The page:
In my web app, when a user logs in, I add his Id to a vector of valid Ids in the servlet, when he logs out, I remove his Id from the vector, so I can see how many current users are active, if a user forgets to log out, my servelt generated html has :

<meta http-equiv="Refresh" content="30; url=My_Servlet?User_Action=logout&User_Id=1111">

in the tag to automatically log him out.

But I've noticed many users are there for ever, never logged out. I found out why, by closing their browsers, they never manually or automatically logged out, so their user Ids will never be removed from the valid user Ids vector.

So, my question is : how do I detect users closing their browsers, so my servlet can remove their Ids from the vector ?

I see some light at the end of the tunnel, but there is still a problem, my program has something like this :

Active User List :

User_1 : Machine_1 [ IP_1 address ]
User_2 : Machine_2 [ IP_2 address ]
User_3 : Machine_3 [ IP_3 address ]

How do I know, from the session listener, which user's session has ended and therefore remove him from my list?

I was hoping when the session ends, the HttpServlet's destroy() method would be called and I can remove the user Id in there, but it never gets called when user closes his browser, why? And is there any other method in the HttpServlet that gets called when a session closes?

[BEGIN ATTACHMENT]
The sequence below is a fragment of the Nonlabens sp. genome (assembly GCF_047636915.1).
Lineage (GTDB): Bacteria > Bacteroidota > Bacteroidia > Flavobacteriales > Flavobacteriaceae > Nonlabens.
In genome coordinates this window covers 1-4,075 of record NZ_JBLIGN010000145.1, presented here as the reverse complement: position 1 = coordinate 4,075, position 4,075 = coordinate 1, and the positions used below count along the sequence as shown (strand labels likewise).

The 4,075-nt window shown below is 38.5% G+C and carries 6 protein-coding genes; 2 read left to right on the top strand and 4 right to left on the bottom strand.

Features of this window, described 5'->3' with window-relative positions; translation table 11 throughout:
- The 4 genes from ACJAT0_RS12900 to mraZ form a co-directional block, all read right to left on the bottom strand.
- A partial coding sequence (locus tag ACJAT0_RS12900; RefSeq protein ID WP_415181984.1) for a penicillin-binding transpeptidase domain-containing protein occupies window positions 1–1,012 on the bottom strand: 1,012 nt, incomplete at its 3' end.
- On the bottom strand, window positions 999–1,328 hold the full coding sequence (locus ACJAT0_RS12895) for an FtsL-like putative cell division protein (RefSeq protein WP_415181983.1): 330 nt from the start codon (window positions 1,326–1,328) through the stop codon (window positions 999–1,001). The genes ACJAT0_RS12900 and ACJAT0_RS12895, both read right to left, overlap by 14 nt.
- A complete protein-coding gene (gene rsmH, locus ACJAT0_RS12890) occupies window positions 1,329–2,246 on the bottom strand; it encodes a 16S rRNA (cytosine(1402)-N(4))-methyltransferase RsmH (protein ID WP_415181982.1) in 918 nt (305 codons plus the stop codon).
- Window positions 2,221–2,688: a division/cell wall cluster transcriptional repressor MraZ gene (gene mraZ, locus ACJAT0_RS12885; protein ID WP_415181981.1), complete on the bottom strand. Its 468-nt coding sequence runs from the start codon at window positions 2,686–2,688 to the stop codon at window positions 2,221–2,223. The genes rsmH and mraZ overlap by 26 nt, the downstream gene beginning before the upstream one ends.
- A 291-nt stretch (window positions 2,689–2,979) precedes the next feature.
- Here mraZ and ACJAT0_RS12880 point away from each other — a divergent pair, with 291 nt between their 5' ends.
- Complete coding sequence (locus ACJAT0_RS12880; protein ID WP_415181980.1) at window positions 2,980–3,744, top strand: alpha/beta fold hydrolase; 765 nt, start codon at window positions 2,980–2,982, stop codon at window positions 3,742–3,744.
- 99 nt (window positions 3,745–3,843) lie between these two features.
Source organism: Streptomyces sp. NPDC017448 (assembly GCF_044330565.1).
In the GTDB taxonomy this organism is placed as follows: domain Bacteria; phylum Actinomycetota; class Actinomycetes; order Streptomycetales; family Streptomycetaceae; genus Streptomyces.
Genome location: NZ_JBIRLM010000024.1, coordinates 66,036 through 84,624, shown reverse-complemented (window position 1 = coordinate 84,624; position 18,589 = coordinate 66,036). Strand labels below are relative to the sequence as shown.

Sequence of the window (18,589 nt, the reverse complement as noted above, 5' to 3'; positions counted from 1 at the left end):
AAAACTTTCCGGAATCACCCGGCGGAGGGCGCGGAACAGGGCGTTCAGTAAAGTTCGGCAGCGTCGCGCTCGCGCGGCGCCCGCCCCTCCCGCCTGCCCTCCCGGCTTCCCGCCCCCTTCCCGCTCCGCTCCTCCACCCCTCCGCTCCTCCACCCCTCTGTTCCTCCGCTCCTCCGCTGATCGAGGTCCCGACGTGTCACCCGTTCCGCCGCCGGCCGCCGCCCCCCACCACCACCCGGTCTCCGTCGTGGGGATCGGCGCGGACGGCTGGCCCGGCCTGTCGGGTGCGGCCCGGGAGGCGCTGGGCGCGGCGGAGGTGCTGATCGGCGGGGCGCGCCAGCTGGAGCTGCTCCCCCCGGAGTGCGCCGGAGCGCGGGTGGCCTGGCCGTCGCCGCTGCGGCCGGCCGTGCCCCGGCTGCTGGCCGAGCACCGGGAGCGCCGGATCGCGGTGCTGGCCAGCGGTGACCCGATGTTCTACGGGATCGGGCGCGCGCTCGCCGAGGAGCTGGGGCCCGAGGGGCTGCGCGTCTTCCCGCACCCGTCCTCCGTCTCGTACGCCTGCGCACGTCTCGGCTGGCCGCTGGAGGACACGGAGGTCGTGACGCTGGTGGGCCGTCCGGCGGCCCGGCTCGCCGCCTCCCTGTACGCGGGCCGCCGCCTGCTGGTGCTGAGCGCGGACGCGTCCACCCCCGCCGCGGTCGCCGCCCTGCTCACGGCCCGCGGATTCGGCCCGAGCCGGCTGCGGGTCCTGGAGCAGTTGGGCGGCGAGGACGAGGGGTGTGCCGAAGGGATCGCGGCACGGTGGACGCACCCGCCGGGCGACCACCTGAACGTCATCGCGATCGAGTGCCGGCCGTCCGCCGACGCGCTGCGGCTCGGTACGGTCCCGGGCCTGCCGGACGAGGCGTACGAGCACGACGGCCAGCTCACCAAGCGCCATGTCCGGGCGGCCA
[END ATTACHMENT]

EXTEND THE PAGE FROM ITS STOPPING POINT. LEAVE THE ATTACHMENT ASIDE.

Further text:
There is no way to know on the server-side (unless you are using some JavaScript to send a message to the server) that the browser has closed. How could there be? Think of how HTTP works - everything is request and response.

However, the application server will track when Sessions are active and will even tell you when a Session has been destroyed (such as due to time-out). Take a look at this page to see how to configure a HttpSessionListener to receive these events. Then you can simply keep track of the number of active sessions.

The number of active sessions will lag behind the actual number of current users, since some period of (configurable) time has to elapse before a session is timed out; however, this should be somewhat close (you can lower the session-timeout to increase the accuracy) and it is a lot cleaner and easier than 1) tracking Sessions yourself or 2) sending some asynchronous JavaScript to the server when a browser is closed (which is not guaranteed to be sent).

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  • BTW - I have no idea how the code I linked to will work in a clustered/multiple VM environment. I would suspect not very well. – matt b Nov 18 '08 at 18:56
  • This link stardeveloper.com/articles/… is broken. Update ur answer. – OO7 Dec 2 '14 at 8:07

I suggest you remove the ID when the Servlet engine destroys the session. Register a HttpSessionListener that removes the user's ID when sessionDestroyed() is called.

Diodeus's idea will only help you detect that the session is over more immediately.

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in JavaScript you can use the onbeforeclose event to pass a call back to the server when the user closes the browser.

I typically use a synchronous Ajax call to do this.